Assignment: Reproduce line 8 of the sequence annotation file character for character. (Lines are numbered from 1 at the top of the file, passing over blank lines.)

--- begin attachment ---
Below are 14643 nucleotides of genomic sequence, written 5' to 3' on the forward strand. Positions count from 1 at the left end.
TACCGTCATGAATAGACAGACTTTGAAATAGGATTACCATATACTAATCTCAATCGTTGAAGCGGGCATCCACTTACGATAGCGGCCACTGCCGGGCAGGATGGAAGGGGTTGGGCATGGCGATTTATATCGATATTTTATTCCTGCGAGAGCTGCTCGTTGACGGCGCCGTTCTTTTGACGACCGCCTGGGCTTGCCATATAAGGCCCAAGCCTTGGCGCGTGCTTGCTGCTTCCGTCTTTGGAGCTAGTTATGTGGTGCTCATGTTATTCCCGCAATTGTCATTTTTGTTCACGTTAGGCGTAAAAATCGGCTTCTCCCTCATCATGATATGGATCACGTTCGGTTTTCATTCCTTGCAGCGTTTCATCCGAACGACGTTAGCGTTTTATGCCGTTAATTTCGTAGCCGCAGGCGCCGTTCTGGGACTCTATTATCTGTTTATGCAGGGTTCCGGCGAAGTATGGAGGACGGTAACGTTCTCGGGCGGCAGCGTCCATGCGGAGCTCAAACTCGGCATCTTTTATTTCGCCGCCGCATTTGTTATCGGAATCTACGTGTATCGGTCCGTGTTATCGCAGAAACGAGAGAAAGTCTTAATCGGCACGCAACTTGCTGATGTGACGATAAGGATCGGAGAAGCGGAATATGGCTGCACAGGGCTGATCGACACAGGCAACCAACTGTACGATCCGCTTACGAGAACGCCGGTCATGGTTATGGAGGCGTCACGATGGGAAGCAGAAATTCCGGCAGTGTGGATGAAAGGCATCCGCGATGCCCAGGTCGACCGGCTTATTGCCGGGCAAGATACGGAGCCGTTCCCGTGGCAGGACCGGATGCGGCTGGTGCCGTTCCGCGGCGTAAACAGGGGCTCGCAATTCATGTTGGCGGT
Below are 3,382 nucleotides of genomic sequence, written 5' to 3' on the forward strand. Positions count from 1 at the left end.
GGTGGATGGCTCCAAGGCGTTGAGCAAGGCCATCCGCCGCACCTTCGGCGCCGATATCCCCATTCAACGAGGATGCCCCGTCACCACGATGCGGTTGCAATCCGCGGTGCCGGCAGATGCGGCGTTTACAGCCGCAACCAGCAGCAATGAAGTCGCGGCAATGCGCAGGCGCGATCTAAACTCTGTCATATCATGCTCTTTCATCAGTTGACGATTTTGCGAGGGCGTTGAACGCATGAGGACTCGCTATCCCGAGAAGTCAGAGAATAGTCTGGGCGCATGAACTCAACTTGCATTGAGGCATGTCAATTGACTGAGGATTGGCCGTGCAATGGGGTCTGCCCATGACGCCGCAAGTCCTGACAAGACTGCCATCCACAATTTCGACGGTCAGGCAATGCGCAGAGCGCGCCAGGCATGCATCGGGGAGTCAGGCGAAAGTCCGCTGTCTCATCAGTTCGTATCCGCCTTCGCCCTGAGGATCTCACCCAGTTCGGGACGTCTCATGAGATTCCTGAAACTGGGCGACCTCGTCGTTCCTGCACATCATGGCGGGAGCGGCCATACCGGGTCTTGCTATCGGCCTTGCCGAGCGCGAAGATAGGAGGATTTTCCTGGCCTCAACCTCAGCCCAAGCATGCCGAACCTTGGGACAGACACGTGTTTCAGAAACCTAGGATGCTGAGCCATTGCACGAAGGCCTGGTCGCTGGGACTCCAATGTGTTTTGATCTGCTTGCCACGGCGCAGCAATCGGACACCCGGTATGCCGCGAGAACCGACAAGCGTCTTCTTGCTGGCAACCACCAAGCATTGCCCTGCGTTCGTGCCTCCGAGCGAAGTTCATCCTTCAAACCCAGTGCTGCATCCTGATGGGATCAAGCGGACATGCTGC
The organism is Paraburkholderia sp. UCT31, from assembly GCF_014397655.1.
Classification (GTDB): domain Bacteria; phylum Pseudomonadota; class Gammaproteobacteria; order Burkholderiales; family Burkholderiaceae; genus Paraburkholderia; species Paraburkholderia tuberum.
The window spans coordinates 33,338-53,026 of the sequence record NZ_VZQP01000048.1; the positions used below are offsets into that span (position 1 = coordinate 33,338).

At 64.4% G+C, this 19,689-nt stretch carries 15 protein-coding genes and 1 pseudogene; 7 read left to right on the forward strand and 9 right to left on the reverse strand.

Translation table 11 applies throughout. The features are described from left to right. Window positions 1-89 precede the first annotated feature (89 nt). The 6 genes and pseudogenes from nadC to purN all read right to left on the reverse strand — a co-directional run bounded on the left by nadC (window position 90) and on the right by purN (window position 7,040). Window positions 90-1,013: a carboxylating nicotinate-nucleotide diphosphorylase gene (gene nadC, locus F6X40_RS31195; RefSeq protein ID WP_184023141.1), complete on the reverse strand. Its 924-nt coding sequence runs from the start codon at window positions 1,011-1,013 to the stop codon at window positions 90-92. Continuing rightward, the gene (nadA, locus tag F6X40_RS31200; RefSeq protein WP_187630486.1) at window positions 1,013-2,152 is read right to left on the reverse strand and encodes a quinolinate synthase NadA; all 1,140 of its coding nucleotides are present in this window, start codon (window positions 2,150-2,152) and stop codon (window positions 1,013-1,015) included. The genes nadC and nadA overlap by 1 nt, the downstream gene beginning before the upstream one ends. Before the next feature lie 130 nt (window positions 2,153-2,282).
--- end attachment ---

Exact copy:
At 64.4% G+C, this 19,689-nt stretch carries 15 protein-coding genes and 1 pseudogene; 7 read left to right on the forward strand and 9 right to left on the reverse strand.